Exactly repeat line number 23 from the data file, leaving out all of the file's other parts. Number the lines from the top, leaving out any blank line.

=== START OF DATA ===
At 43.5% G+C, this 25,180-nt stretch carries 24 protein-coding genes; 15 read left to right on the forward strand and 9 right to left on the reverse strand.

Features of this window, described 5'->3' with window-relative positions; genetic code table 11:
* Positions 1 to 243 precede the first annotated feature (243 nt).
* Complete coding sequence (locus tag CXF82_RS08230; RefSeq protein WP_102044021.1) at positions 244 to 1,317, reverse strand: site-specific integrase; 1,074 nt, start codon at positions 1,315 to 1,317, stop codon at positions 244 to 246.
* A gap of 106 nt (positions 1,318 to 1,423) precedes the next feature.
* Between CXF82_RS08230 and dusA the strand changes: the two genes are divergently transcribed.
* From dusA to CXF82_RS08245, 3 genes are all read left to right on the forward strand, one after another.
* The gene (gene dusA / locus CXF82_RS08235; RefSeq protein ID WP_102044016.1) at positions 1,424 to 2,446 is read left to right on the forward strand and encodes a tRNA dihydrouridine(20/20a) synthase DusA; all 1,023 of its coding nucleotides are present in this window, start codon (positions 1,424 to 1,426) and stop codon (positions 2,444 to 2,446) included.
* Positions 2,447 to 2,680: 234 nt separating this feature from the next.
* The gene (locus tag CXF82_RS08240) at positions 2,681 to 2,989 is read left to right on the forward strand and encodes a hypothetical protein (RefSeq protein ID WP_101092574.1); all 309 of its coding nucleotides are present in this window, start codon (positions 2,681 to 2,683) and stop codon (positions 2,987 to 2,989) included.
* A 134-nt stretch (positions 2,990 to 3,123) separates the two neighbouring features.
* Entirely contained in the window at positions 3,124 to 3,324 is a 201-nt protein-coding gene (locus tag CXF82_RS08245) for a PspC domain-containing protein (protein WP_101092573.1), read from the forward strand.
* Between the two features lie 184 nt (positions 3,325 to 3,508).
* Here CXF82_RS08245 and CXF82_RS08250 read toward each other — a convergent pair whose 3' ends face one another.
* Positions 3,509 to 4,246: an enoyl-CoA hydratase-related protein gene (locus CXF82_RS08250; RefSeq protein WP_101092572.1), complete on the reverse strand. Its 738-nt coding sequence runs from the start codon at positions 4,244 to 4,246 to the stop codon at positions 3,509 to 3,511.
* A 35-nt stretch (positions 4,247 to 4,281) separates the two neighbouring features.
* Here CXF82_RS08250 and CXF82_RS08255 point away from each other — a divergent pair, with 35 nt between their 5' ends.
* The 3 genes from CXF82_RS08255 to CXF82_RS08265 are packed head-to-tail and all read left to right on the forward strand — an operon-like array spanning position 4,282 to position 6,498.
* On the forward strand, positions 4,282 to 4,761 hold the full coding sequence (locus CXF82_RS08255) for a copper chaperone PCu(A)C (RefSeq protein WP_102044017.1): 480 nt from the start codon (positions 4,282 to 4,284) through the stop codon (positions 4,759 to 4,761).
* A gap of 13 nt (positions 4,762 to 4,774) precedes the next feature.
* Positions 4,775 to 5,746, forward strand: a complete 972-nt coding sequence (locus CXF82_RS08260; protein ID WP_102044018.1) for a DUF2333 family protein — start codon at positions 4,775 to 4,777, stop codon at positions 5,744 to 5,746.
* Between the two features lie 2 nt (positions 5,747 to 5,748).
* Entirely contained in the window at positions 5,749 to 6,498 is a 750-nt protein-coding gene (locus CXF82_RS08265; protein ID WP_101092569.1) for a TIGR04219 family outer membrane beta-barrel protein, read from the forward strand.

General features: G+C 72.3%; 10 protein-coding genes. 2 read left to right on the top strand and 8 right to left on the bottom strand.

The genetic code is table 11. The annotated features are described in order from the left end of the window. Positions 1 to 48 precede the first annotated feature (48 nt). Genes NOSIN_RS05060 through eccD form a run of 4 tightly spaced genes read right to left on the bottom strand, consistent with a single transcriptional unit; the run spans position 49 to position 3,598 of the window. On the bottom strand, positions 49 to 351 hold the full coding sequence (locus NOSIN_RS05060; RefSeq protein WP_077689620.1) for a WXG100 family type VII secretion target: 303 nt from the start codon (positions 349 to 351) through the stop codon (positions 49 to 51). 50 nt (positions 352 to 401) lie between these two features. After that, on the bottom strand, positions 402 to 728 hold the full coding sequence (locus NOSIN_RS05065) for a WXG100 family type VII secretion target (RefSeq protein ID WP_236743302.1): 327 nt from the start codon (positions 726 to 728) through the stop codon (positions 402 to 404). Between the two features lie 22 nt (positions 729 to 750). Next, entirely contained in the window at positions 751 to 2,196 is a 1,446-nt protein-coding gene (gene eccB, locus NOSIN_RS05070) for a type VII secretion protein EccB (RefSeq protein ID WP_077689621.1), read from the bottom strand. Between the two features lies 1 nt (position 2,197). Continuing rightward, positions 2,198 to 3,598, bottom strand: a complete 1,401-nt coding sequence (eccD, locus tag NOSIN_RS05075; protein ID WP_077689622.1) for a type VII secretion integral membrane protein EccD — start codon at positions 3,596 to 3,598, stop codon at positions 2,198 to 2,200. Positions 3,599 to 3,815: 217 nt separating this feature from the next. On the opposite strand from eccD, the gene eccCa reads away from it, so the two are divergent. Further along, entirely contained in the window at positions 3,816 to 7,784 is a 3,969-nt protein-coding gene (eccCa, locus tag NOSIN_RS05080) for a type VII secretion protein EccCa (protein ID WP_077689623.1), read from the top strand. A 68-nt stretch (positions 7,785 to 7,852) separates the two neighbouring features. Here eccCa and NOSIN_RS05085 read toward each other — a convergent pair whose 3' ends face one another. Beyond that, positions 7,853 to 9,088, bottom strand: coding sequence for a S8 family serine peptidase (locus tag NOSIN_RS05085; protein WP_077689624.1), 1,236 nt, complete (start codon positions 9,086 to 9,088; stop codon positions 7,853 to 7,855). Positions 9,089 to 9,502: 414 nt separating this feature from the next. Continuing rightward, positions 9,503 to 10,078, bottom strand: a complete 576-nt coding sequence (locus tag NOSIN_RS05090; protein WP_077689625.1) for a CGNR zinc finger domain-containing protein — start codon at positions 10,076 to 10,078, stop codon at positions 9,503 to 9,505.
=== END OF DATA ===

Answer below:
* Entirely contained in the window at positions 5,749 to 6,498 is a 750-nt protein-coding gene (locus CXF82_RS08265; protein ID WP_101092569.1) for a TIGR04219 family outer membrane beta-barrel protein, read from the forward strand.